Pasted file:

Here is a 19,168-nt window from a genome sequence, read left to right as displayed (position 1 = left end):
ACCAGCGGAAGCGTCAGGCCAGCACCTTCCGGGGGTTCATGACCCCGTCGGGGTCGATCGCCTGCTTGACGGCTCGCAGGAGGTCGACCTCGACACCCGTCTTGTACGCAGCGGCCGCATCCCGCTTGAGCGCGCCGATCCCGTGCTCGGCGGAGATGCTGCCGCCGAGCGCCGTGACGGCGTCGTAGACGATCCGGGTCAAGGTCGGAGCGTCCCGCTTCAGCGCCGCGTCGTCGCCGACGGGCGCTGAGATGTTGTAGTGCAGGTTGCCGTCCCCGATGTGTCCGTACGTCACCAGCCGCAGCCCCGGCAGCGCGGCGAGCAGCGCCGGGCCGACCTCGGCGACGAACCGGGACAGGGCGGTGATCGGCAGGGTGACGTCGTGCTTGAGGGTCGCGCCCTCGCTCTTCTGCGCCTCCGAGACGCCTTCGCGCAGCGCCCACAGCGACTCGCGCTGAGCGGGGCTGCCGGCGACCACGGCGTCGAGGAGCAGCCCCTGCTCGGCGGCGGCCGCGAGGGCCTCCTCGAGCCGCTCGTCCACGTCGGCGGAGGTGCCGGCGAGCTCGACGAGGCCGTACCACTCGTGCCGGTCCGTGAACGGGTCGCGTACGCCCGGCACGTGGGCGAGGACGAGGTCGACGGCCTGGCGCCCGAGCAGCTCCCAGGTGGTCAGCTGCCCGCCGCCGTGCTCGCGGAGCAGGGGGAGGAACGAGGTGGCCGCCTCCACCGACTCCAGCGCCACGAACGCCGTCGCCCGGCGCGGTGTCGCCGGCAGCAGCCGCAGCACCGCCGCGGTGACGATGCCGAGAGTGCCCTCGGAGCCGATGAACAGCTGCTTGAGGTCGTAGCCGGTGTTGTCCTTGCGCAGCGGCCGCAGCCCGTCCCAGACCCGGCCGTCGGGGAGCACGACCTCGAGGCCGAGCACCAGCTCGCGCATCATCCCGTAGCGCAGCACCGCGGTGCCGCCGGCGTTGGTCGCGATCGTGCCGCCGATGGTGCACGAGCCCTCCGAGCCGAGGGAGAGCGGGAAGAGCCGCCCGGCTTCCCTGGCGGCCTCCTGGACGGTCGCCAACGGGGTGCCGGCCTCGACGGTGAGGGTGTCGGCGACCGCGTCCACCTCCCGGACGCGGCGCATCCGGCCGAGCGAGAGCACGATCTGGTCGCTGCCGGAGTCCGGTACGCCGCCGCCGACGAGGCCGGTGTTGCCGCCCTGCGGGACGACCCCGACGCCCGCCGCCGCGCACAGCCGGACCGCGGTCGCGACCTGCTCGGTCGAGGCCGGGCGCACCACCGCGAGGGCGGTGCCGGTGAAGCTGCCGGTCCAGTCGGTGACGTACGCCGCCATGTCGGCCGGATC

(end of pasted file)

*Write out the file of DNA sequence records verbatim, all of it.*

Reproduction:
Here is a 19,168-nt window from a genome sequence, read left to right as displayed (position 1 = left end):
ACCAGCGGAAGCGTCAGGCCAGCACCTTCCGGGGGTTCATGACCCCGTCGGGGTCGATCGCCTGCTTGACGGCTCGCAGGAGGTCGACCTCGACACCCGTCTTGTACGCAGCGGCCGCATCCCGCTTGAGCGCGCCGATCCCGTGCTCGGCGGAGATGCTGCCGCCGAGCGCCGTGACGGCGTCGTAGACGATCCGGGTCAAGGTCGGAGCGTCCCGCTTCAGCGCCGCGTCGTCGCCGACGGGCGCTGAGATGTTGTAGTGCAGGTTGCCGTCCCCGATGTGTCCGTACGTCACCAGCCGCAGCCCCGGCAGCGCGGCGAGCAGCGCCGGGCCGACCTCGGCGACGAACCGGGACAGGGCGGTGATCGGCAGGGTGACGTCGTGCTTGAGGGTCGCGCCCTCGCTCTTCTGCGCCTCCGAGACGCCTTCGCGCAGCGCCCACAGCGACTCGCGCTGAGCGGGGCTGCCGGCGACCACGGCGTCGAGGAGCAGCCCCTGCTCGGCGGCGGCCGCGAGGGCCTCCTCGAGCCGCTCGTCCACGTCGGCGGAGGTGCCGGCGAGCTCGACGAGGCCGTACCACTCGTGCCGGTCCGTGAACGGGTCGCGTACGCCCGGCACGTGGGCGAGGACGAGGTCGACGGCCTGGCGCCCGAGCAGCTCCCAGGTGGTCAGCTGCCCGCCGCCGTGCTCGCGGAGCAGGGGGAGGAACGAGGTGGCCGCCTCCACCGACTCCAGCGCCACGAACGCCGTCGCCCGGCGCGGTGTCGCCGGCAGCAGCCGCAGCACCGCCGCGGTGACGATGCCGAGAGTGCCCTCGGAGCCGATGAACAGCTGCTTGAGGTCGTAGCCGGTGTTGTCCTTGCGCAGCGGCCGCAGCCCGTCCCAGACCCGGCCGTCGGGGAGCACGACCTCGAGGCCGAGCACCAGCTCGCGCATCATCCCGTAGCGCAGCACCGCGGTGCCGCCGGCGTTGGTCGCGATCGTGCCGCCGATGGTGCACGAGCCCTCCGAGCCGAGGGAGAGCGGGAAGAGCCGCCCGGCTTCCCTGGCGGCCTCCTGGACGGTCGCCAACGGGGTGCCGGCCTCGACGGTGAGGGTGTCGGCGACCGCGTCCACCTCCCGGACGCGGCGCATCCGGCCGAGCGAGAGCACGATCTGGTCGCTGCCGGAGTCCGGTACGCCGCCGCCGACGAGGCCGGTGTTGCCGCCCTGCGGGACGACCCCGACGCCCGCCGCCGCGCACAGCCGGACCGCGGTCGCGACCTGCTCGGTCGAGGCCGGGCGCACCACCGCGAGGGCGGTGCCGGTGAAGCTGCCGGTCCAGTCGGTGACGTACGCCGCCATGTCGGCCGGATC